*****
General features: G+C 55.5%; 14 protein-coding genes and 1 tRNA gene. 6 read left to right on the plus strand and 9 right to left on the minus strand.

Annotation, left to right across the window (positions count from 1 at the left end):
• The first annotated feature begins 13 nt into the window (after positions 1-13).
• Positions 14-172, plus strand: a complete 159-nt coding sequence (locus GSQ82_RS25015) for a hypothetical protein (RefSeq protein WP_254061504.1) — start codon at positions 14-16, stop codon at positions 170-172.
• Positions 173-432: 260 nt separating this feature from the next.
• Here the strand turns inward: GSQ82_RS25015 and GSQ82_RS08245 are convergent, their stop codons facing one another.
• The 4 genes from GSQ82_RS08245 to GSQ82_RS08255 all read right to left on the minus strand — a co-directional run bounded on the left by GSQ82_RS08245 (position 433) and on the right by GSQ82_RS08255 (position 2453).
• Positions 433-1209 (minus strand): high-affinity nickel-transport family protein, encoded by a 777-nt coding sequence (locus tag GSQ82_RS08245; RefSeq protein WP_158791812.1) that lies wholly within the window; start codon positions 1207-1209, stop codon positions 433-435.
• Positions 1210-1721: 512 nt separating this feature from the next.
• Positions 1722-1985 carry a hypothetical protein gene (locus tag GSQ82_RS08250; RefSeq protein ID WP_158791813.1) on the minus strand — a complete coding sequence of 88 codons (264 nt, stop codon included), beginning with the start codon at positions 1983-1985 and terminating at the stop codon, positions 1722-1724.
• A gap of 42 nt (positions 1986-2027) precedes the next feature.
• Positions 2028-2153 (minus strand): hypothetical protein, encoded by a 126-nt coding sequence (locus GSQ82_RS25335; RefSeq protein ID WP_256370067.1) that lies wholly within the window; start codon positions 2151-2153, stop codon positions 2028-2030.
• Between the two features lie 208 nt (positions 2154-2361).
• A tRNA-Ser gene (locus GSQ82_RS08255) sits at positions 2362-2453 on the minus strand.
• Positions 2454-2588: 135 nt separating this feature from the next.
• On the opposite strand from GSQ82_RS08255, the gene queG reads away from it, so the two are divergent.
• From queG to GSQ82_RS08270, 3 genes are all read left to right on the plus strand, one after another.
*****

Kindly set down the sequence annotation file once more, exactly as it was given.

General features: G+C 55.5%; 14 protein-coding genes and 1 tRNA gene. 6 read left to right on the plus strand and 9 right to left on the minus strand.

Annotation, left to right across the window (positions count from 1 at the left end):
• The first annotated feature begins 13 nt into the window (after positions 1-13).
• Positions 14-172, plus strand: a complete 159-nt coding sequence (locus GSQ82_RS25015) for a hypothetical protein (RefSeq protein WP_254061504.1) — start codon at positions 14-16, stop codon at positions 170-172.
• Positions 173-432: 260 nt separating this feature from the next.
• Here the strand turns inward: GSQ82_RS25015 and GSQ82_RS08245 are convergent, their stop codons facing one another.
• The 4 genes from GSQ82_RS08245 to GSQ82_RS08255 all read right to left on the minus strand — a co-directional run bounded on the left by GSQ82_RS08245 (position 433) and on the right by GSQ82_RS08255 (position 2453).
• Positions 433-1209 (minus strand): high-affinity nickel-transport family protein, encoded by a 777-nt coding sequence (locus tag GSQ82_RS08245; RefSeq protein WP_158791812.1) that lies wholly within the window; start codon positions 1207-1209, stop codon positions 433-435.
• Positions 1210-1721: 512 nt separating this feature from the next.
• Positions 1722-1985 carry a hypothetical protein gene (locus tag GSQ82_RS08250; RefSeq protein ID WP_158791813.1) on the minus strand — a complete coding sequence of 88 codons (264 nt, stop codon included), beginning with the start codon at positions 1983-1985 and terminating at the stop codon, positions 1722-1724.
• A gap of 42 nt (positions 1986-2027) precedes the next feature.
• Positions 2028-2153 (minus strand): hypothetical protein, encoded by a 126-nt coding sequence (locus GSQ82_RS25335; RefSeq protein ID WP_256370067.1) that lies wholly within the window; start codon positions 2151-2153, stop codon positions 2028-2030.
• Between the two features lie 208 nt (positions 2154-2361).
• A tRNA-Ser gene (locus GSQ82_RS08255) sits at positions 2362-2453 on the minus strand.
• Positions 2454-2588: 135 nt separating this feature from the next.
• On the opposite strand from GSQ82_RS08255, the gene queG reads away from it, so the two are divergent.
• From queG to GSQ82_RS08270, 3 genes are all read left to right on the plus strand, one after another.